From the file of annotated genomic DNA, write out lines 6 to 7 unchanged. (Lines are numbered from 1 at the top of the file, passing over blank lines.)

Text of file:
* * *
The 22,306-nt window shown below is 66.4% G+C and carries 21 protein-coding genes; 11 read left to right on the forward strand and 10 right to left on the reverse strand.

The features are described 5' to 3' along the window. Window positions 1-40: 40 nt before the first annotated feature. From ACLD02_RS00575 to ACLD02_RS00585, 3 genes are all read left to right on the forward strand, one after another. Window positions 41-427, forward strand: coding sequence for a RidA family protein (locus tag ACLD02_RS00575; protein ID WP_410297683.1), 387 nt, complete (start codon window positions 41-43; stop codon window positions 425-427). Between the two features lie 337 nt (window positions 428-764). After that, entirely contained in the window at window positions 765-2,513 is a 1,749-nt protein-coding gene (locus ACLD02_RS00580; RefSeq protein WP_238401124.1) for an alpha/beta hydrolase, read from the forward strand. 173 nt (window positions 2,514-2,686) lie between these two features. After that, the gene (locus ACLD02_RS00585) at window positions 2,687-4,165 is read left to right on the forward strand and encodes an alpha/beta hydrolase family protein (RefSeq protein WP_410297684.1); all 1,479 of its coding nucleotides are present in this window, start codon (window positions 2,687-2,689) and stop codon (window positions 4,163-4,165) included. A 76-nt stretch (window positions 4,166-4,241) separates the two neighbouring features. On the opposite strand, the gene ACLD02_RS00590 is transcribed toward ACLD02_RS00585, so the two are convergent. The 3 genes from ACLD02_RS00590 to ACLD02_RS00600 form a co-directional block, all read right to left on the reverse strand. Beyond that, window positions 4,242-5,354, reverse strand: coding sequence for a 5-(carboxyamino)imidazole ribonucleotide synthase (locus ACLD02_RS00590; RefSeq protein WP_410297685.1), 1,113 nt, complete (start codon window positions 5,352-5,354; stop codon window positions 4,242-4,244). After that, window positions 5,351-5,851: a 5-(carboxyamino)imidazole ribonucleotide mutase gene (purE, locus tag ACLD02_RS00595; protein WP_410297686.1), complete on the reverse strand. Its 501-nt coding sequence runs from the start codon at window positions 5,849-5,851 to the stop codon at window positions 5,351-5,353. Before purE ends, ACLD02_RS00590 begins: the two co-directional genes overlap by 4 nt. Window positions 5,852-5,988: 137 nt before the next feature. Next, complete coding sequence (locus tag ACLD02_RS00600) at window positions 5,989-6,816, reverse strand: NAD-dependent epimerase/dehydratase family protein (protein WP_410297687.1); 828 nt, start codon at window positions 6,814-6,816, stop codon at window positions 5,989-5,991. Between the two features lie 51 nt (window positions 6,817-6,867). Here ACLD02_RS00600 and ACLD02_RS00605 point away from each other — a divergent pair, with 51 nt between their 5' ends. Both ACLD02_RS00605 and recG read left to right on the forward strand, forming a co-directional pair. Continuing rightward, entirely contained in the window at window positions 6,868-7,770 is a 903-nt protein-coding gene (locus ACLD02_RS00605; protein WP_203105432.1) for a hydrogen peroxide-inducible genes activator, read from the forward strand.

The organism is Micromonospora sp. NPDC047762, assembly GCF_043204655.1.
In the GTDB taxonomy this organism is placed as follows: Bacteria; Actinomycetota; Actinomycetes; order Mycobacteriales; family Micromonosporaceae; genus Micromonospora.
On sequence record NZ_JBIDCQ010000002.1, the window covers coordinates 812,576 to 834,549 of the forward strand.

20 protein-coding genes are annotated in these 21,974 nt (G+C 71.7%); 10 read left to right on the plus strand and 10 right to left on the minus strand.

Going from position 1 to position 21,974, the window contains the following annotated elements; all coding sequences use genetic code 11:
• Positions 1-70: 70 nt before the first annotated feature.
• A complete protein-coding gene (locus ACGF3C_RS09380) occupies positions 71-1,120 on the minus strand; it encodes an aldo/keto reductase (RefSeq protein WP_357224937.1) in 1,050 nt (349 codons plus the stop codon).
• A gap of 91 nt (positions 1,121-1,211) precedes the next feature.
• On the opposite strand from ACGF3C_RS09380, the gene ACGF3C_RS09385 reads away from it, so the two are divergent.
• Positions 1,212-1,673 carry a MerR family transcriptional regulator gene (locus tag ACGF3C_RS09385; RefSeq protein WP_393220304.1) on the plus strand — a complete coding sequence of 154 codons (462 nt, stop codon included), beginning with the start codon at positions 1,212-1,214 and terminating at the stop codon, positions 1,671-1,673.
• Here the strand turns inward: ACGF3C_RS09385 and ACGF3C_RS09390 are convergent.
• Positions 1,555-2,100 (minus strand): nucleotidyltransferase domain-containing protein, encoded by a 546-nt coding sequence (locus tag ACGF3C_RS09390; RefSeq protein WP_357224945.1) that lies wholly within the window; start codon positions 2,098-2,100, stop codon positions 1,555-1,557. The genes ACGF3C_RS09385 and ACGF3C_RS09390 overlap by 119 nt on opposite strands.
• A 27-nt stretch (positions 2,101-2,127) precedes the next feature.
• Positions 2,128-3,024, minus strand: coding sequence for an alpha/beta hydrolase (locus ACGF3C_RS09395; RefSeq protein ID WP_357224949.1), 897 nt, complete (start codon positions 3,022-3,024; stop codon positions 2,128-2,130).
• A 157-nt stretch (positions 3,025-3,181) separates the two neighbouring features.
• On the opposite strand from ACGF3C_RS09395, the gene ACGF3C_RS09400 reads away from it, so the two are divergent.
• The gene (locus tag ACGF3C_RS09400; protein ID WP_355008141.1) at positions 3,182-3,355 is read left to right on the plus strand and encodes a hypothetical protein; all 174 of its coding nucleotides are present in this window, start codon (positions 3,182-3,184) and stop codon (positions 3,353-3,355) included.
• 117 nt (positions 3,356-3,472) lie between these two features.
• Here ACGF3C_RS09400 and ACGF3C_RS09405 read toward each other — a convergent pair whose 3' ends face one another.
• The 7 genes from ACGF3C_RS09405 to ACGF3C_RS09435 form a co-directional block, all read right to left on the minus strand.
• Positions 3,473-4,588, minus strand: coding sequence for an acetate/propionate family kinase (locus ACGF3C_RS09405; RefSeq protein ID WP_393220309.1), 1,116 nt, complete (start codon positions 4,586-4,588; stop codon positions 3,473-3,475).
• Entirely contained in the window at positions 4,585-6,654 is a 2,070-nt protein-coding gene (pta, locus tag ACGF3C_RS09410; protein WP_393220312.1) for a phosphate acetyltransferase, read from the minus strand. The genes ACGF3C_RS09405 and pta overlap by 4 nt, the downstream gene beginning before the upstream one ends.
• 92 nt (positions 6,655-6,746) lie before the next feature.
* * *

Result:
20 protein-coding genes are annotated in these 21,974 nt (G+C 71.7%); 10 read left to right on the plus strand and 10 right to left on the minus strand.

Going from position 1 to position 21,974, the window contains the following annotated elements; all coding sequences use genetic code 11: